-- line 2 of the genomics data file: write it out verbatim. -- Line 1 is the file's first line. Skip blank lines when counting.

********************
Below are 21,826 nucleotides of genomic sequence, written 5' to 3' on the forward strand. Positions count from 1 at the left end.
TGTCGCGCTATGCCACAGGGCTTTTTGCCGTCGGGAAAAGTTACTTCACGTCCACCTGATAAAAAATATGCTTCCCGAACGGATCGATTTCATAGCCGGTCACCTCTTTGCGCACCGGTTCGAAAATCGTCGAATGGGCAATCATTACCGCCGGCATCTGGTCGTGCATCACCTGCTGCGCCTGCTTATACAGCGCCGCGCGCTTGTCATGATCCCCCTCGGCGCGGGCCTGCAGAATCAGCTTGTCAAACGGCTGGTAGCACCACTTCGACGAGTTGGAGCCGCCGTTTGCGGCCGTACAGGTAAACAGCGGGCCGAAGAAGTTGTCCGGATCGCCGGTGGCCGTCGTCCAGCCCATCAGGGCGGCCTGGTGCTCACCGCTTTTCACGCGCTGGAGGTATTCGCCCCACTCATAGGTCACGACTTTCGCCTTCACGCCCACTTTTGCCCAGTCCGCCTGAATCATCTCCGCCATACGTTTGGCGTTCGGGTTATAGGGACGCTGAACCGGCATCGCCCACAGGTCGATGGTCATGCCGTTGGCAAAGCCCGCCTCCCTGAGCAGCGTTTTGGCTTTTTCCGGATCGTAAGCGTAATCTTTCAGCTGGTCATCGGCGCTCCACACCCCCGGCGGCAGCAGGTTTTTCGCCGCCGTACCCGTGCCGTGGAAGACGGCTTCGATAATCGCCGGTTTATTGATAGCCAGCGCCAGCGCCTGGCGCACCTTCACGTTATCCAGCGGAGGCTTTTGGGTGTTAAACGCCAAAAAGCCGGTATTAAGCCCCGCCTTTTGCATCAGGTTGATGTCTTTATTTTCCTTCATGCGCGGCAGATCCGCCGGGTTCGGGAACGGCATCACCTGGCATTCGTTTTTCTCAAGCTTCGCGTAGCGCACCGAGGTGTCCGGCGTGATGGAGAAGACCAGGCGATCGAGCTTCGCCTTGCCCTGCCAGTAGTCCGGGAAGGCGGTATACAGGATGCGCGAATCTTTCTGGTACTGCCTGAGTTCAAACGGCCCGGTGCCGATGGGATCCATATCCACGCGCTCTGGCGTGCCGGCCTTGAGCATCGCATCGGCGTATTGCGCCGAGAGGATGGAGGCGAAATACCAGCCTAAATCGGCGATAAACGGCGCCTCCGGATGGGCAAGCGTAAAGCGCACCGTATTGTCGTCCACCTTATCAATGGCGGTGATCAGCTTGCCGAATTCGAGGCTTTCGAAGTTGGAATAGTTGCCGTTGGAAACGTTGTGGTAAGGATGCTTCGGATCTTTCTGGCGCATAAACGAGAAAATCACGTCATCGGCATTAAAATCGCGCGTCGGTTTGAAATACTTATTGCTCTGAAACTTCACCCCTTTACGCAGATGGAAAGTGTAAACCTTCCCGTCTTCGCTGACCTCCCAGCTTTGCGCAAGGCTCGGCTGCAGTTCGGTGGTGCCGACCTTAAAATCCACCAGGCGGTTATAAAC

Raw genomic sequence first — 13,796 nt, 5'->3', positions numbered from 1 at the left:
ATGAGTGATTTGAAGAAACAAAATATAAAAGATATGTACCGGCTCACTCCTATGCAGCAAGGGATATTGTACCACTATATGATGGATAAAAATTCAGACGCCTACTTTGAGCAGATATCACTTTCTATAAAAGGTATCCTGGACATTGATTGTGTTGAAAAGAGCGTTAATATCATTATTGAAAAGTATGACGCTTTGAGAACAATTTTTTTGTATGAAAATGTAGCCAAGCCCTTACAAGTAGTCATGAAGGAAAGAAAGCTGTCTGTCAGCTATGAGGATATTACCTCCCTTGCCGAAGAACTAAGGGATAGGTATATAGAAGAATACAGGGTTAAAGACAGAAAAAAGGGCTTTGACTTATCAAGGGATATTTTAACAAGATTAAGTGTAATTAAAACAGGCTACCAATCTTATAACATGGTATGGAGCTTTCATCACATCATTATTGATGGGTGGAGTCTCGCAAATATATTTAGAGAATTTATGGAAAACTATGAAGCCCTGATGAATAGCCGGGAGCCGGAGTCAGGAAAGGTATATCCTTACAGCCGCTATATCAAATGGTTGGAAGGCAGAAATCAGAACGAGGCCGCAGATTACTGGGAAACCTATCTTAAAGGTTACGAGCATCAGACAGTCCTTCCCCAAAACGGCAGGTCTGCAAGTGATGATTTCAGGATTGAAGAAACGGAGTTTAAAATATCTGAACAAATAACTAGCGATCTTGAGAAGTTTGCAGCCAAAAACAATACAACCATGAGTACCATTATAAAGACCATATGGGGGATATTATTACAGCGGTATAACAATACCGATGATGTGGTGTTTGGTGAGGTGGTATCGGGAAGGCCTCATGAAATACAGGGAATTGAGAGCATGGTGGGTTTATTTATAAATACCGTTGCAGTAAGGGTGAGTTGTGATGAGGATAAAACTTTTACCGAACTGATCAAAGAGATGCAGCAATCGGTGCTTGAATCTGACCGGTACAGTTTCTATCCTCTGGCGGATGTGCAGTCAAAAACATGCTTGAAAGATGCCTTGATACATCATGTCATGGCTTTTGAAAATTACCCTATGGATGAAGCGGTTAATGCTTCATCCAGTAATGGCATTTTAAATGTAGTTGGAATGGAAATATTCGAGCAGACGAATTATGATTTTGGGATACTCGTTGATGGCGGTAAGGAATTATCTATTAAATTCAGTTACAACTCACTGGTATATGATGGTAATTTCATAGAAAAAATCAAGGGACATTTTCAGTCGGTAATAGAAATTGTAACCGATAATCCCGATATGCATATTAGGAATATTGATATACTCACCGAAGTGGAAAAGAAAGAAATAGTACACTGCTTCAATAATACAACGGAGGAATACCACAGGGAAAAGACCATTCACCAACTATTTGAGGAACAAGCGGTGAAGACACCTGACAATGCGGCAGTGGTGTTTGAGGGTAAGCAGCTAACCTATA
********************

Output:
TGTCGCGCTATGCCACAGGGCTTTTTGCCGTCGGGAAAAGTTACTTCACGTCCACCTGATAAAAAATATGCTTCCCGAACGGATCGATTTCATAGCCGGTCACCTCTTTGCGCACCGGTTCGAAAATCGTCGAATGGGCAATCATTACCGCCGGCATCTGGTCGTGCATCACCTGCTGCGCCTGCTTATACAGCGCCGCGCGCTTGTCATGATCCCCCTCGGCGCGGGCCTGCAGAATCAGCTTGTCAAACGGCTGGTAGCACCACTTCGACGAGTTGGAGCCGCCGTTTGCGGCCGTACAGGTAAACAGCGGGCCGAAGAAGTTGTCCGGATCGCCGGTGGCCGTCGTCCAGCCCATCAGGGCGGCCTGGTGCTCACCGCTTTTCACGCGCTGGAGGTATTCGCCCCACTCATAGGTCACGACTTTCGCCTTCACGCCCACTTTTGCCCAGTCCGCCTGAATCATCTCCGCCATACGTTTGGCGTTCGGGTTATAGGGACGCTGAACCGGCATCGCCCACAGGTCGATGGTCATGCCGTTGGCAAAGCCCGCCTCCCTGAGCAGCGTTTTGGCTTTTTCCGGATCGTAAGCGTAATCTTTCAGCTGGTCATCGGCGCTCCACACCCCCGGCGGCAGCAGGTTTTTCGCCGCCGTACCCGTGCCGTGGAAGACGGCTTCGATAATCGCCGGTTTATTGATAGCCAGCGCCAGCGCCTGGCGCACCTTCACGTTATCCAGCGGAGGCTTTTGGGTGTTAAACGCCAAAAAGCCGGTATTAAGCCCCGCCTTTTGCATCAGGTTGATGTCTTTATTTTCCTTCATGCGCGGCAGATCCGCCGGGTTCGGGAACGGCATCACCTGGCATTCGTTTTTCTCAAGCTTCGCGTAGCGCACCGAGGTGTCCGGCGTGATGGAGAAGACCAGGCGATCGAGCTTCGCCTTGCCCTGCCAGTAGTCCGGGAAGGCGGTATACAGGATGCGCGAATCTTTCTGGTACTGCCTGAGTTCAAACGGCCCGGTGCCGATGGGATCCATATCCACGCGCTCTGGCGTGCCGGCCTTGAGCATCGCATCGGCGTATTGCGCCGAGAGGATGGAGGCGAAATACCAGCCTAAATCGGCGATAAACGGCGCCTCCGGATGGGCAAGCGTAAAGCGCACCGTATTGTCGTCCACCTTATCAATGGCGGTGATCAGCTTGCCGAATTCGAGGCTTTCGAAGTTGGAATAGTTGCCGTTGGAAACGTTGTGGTAAGGATGCTTCGGATCTTTCTGGCGCATAAACGAGAAAATCACGTCATCGGCATTAAAATCGCGCGTCGGTTTGAAATACTTATTGCTCTGAAACTTCACCCCTTTACGCAGATGGAAAGTGTAAACCTTCCCGTCTTCGCTGACCTCCCAGCTTTGCGCAAGGCTCGGCTGCAGTTCGGTGGTGCCGACCTTAAAATCCACCAGGCGGTTATAAAC